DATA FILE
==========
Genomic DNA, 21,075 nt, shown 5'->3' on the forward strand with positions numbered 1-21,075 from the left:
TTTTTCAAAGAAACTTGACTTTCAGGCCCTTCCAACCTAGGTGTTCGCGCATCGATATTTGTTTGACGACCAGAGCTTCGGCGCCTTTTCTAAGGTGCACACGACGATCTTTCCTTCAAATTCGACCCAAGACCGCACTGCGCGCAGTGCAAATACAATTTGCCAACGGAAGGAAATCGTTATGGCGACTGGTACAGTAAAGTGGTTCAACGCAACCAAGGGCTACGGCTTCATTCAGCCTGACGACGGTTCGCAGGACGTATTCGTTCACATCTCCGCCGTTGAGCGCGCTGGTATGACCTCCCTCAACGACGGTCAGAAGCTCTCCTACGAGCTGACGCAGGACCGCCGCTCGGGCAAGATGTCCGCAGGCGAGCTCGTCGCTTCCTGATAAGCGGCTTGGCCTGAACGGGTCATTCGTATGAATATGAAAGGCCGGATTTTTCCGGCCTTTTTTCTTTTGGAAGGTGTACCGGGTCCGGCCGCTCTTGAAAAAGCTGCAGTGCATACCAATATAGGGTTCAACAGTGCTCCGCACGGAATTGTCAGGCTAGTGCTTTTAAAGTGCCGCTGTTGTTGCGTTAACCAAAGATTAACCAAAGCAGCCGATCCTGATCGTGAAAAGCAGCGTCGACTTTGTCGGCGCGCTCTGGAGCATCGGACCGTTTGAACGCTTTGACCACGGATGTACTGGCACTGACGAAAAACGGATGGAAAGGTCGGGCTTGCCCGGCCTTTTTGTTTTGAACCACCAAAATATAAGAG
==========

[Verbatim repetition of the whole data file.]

Genomic DNA, 21,075 nt, shown 5'->3' on the forward strand with positions numbered 1-21,075 from the left:
TTTTTCAAAGAAACTTGACTTTCAGGCCCTTCCAACCTAGGTGTTCGCGCATCGATATTTGTTTGACGACCAGAGCTTCGGCGCCTTTTCTAAGGTGCACACGACGATCTTTCCTTCAAATTCGACCCAAGACCGCACTGCGCGCAGTGCAAATACAATTTGCCAACGGAAGGAAATCGTTATGGCGACTGGTACAGTAAAGTGGTTCAACGCAACCAAGGGCTACGGCTTCATTCAGCCTGACGACGGTTCGCAGGACGTATTCGTTCACATCTCCGCCGTTGAGCGCGCTGGTATGACCTCCCTCAACGACGGTCAGAAGCTCTCCTACGAGCTGACGCAGGACCGCCGCTCGGGCAAGATGTCCGCAGGCGAGCTCGTCGCTTCCTGATAAGCGGCTTGGCCTGAACGGGTCATTCGTATGAATATGAAAGGCCGGATTTTTCCGGCCTTTTTTCTTTTGGAAGGTGTACCGGGTCCGGCCGCTCTTGAAAAAGCTGCAGTGCATACCAATATAGGGTTCAACAGTGCTCCGCACGGAATTGTCAGGCTAGTGCTTTTAAAGTGCCGCTGTTGTTGCGTTAACCAAAGATTAACCAAAGCAGCCGATCCTGATCGTGAAAAGCAGCGTCGACTTTGTCGGCGCGCTCTGGAGCATCGGACCGTTTGAACGCTTTGACCACGGATGTACTGGCACTGACGAAAAACGGATGGAAAGGTCGGGCTTGCCCGGCCTTTTTGTTTTGAACCACCAAAATATAAGAG